Last Updated on May 8, 2015, by eNotes Editorial. Word Count: 807
Weil’s tone appears to be highly philosophical upon an initial reading, but it does take cohesive form as her subject progresses. The central issue is the battle between good and evil. Gravity and Grace addresses the common teachings of Christianity, but it also condones the human tendency to sin. This seems contradictory, yet Weil argues that it is only through sin that one can acknowledge the existence of God. This duality is acceptable to her, because “Contradiction alone is proof that we are not everything. Contradiction is our wretchedness, and the sense of our own wretchedness is the sense of reality.” Humanity is capable of performing ill, which is the required counterpart of righteousness, and this design presupposes conflict. For Weil, the two poles of spirituality are in some instances one and the same: An excess of goodness yields to the beginning of evil, so no crystal distinction can be made between them.
Gravity is the force that keeps the individual grounded; it is separate from grace (and therefore isolated from God). It is, as it were, the womb of sin. Grace is a celestial energy which prevails over void and gravity. Weil introduces the void as that area between human gravity and heavenly grace. The void is imperative for the animation of God—without a feeling of absence, there would be no longing. Humans are not capable of crossing this threshold that unites them with God; only the Supreme Being may cross over to meet them. Instead, they must only accept this void in the hope of future completion. Gravity holds people to themselves, and this attachment is a selfish desire for the present truth. God repudiates His essence to create humans; humans in return must become nothing to welcome God. This notion of “de-creation” pervades Weil’s thought—the denial of one’s own worth directly enables one to seek, and ultimately to reunite with, God. As an individual releases the self, so does gravity release that individual. Still Weil claims that without the concept of worth, there is no incentive to seek this union.
Affliction is the greatest means of denying one’s own essence, and the ability to endure it is brought about only by grace. Yet an abundance of pain will debase the individual. Human existence tears at the spirit and beauty of the world; it brings all in the universe farther away from the divine. Suffering should not be regarded as something beneficial. If it is attributed to individuality, then it is without worth. Instead, the proper wish is to remain immune to its horrors, to endure it for its own sake without regard for the merit that it may bring. Given the mortal need for approval, it is impossible to achieve this state except through grace. Outside of its blessing, pain and enjoyment can never be separate emotional entities. Supernatural grace is second only to love, as it is love that allows one to receive grace. Weil adopts a Platonic vision of love as a spiritual relationship; all physical expressions of love are debased and removed from love itself. In Weil’s mind-set, individuals must love themselves only because God loves them—and for no other personal intention.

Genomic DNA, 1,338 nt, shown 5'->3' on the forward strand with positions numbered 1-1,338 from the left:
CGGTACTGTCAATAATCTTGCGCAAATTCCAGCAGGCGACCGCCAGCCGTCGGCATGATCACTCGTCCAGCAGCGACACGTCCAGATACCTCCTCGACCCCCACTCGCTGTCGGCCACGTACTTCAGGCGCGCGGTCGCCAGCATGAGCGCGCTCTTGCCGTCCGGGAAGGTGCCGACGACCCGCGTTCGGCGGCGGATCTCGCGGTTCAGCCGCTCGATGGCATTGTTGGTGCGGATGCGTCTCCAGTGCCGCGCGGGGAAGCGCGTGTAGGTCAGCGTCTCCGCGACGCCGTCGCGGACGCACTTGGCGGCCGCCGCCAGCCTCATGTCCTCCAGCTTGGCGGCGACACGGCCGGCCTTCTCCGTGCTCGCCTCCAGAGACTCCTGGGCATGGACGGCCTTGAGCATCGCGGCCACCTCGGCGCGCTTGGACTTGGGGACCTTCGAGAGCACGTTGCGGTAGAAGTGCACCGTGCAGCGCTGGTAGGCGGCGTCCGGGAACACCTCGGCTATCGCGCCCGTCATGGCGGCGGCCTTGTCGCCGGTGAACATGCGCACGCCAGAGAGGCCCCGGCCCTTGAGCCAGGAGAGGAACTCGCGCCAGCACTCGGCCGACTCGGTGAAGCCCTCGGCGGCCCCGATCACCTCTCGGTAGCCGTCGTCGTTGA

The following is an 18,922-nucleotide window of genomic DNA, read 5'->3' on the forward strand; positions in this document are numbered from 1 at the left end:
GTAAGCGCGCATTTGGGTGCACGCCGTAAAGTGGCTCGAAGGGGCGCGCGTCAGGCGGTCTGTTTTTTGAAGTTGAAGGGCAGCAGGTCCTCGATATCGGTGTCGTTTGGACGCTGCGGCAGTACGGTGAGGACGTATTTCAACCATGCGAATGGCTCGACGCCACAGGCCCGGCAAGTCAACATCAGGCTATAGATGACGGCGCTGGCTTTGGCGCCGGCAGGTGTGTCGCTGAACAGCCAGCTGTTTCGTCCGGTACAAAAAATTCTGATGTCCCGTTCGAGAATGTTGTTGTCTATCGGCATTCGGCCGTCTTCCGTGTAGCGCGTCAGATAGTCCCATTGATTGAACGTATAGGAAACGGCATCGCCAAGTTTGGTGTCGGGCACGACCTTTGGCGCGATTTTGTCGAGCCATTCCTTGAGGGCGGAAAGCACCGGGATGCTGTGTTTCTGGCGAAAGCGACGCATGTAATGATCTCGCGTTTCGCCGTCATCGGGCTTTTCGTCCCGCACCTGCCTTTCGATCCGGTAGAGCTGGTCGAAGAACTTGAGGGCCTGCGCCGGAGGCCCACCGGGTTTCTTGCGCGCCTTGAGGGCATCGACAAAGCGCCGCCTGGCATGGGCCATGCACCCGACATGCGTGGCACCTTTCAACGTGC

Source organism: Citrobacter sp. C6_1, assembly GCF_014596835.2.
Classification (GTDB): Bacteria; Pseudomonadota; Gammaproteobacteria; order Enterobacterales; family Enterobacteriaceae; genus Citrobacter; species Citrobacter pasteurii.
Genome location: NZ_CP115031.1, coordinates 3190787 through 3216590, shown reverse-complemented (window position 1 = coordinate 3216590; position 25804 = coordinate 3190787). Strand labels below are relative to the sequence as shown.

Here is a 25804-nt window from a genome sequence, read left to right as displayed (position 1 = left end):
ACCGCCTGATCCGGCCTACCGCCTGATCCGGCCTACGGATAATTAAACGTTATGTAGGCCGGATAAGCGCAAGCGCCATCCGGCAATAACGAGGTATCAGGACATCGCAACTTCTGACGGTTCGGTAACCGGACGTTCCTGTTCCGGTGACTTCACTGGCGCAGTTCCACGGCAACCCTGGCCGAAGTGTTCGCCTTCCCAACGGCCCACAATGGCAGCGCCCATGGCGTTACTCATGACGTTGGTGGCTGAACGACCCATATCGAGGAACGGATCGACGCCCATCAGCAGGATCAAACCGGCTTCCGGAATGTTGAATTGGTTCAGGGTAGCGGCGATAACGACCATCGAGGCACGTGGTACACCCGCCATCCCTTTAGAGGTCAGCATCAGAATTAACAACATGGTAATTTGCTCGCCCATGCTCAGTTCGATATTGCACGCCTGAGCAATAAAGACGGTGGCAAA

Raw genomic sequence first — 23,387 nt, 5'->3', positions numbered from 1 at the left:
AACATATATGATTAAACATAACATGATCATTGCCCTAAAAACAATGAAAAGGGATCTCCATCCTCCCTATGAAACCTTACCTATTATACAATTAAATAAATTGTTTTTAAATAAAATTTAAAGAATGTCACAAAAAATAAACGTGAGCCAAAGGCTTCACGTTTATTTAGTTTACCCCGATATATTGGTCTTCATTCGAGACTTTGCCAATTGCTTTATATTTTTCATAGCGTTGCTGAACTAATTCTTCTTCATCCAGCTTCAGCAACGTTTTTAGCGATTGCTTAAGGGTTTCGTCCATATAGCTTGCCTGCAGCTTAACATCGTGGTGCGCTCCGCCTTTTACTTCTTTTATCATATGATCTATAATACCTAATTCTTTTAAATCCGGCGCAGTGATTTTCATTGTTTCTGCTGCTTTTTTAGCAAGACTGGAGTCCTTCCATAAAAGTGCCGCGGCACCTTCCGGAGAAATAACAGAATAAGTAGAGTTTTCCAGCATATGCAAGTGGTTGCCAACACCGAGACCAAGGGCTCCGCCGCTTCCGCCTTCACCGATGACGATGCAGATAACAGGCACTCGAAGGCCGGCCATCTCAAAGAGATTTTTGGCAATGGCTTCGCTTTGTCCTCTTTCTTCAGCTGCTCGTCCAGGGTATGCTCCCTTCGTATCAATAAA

If she was to be anything at all, Weil designed to remain a mediator between this world and the realm of God, to avoid intentional hubris and serve only when instructed to do so. Inspired by four mystical moments, she recorded her own understanding of these direct encounters with the divine. In addition, just as she describes the components of goodness, she also makes a point to define what it is not. Imagination is an illusion which fills the void, leading people to love their existing reality: themselves and their world, which are in fact illusory. It attempts to take the place of grace in filling the void. Time is another false measure of closing the chasm; it is a container which makes one feel comfortable with life. Properly, one may only be content to the extent that the void allows one to be. The ultimate striving is the inner desire for the infinite, that which cannot be realized, rationalized, observed, or seen.
Evil is a destruction of a degraded good, not a pure one. It is the origin of illusions and imagination. In its fullest definition, evil is an attempt to drive goodness down, and in this manner, it represents gravity. Weil holds that it is the way in which evil operates that deems it evil. Further, one should accept its presence and incorporate it into the process of suffering; by denying the liberty of performing evil, one in effect denies that it is a part of one’s essential makeup. It is only by maintaining the greatest distance from God that humans can hope to come into His presence.
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